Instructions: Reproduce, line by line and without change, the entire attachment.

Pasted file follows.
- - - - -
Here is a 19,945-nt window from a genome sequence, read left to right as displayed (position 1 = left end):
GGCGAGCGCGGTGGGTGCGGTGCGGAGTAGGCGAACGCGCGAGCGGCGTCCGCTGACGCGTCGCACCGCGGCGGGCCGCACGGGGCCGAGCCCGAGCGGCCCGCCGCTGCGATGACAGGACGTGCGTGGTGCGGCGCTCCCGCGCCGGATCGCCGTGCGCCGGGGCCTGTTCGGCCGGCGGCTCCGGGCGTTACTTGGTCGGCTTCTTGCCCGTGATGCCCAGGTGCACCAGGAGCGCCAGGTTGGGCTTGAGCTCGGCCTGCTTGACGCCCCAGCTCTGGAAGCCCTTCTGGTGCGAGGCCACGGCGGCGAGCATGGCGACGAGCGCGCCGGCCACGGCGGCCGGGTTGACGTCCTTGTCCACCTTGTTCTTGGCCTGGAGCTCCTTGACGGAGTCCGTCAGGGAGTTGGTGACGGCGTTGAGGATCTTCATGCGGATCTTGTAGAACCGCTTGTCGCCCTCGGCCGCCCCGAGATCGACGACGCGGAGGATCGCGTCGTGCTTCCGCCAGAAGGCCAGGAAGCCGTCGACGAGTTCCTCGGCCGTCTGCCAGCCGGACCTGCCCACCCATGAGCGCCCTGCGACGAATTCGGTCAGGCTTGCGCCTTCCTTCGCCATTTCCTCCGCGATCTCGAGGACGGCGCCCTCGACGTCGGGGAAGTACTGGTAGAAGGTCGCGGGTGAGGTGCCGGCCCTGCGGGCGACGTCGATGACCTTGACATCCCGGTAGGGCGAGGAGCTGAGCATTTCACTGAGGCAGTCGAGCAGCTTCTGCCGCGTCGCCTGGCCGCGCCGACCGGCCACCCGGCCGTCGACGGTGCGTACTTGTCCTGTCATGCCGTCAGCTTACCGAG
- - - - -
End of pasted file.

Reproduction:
Here is a 19,945-nt window from a genome sequence, read left to right as displayed (position 1 = left end):
GGCGAGCGCGGTGGGTGCGGTGCGGAGTAGGCGAACGCGCGAGCGGCGTCCGCTGACGCGTCGCACCGCGGCGGGCCGCACGGGGCCGAGCCCGAGCGGCCCGCCGCTGCGATGACAGGACGTGCGTGGTGCGGCGCTCCCGCGCCGGATCGCCGTGCGCCGGGGCCTGTTCGGCCGGCGGCTCCGGGCGTTACTTGGTCGGCTTCTTGCCCGTGATGCCCAGGTGCACCAGGAGCGCCAGGTTGGGCTTGAGCTCGGCCTGCTTGACGCCCCAGCTCTGGAAGCCCTTCTGGTGCGAGGCCACGGCGGCGAGCATGGCGACGAGCGCGCCGGCCACGGCGGCCGGGTTGACGTCCTTGTCCACCTTGTTCTTGGCCTGGAGCTCCTTGACGGAGTCCGTCAGGGAGTTGGTGACGGCGTTGAGGATCTTCATGCGGATCTTGTAGAACCGCTTGTCGCCCTCGGCCGCCCCGAGATCGACGACGCGGAGGATCGCGTCGTGCTTCCGCCAGAAGGCCAGGAAGCCGTCGACGAGTTCCTCGGCCGTCTGCCAGCCGGACCTGCCCACCCATGAGCGCCCTGCGACGAATTCGGTCAGGCTTGCGCCTTCCTTCGCCATTTCCTCCGCGATCTCGAGGACGGCGCCCTCGACGTCGGGGAAGTACTGGTAGAAGGTCGCGGGTGAGGTGCCGGCCCTGCGGGCGACGTCGATGACCTTGACATCCCGGTAGGGCGAGGAGCTGAGCATTTCACTGAGGCAGTCGAGCAGCTTCTGCCGCGTCGCCTGGCCGCGCCGACCGGCCACCCGGCCGTCGACGGTGCGTACTTGTCCTGTCATGCCGTCAGCTTACCGAG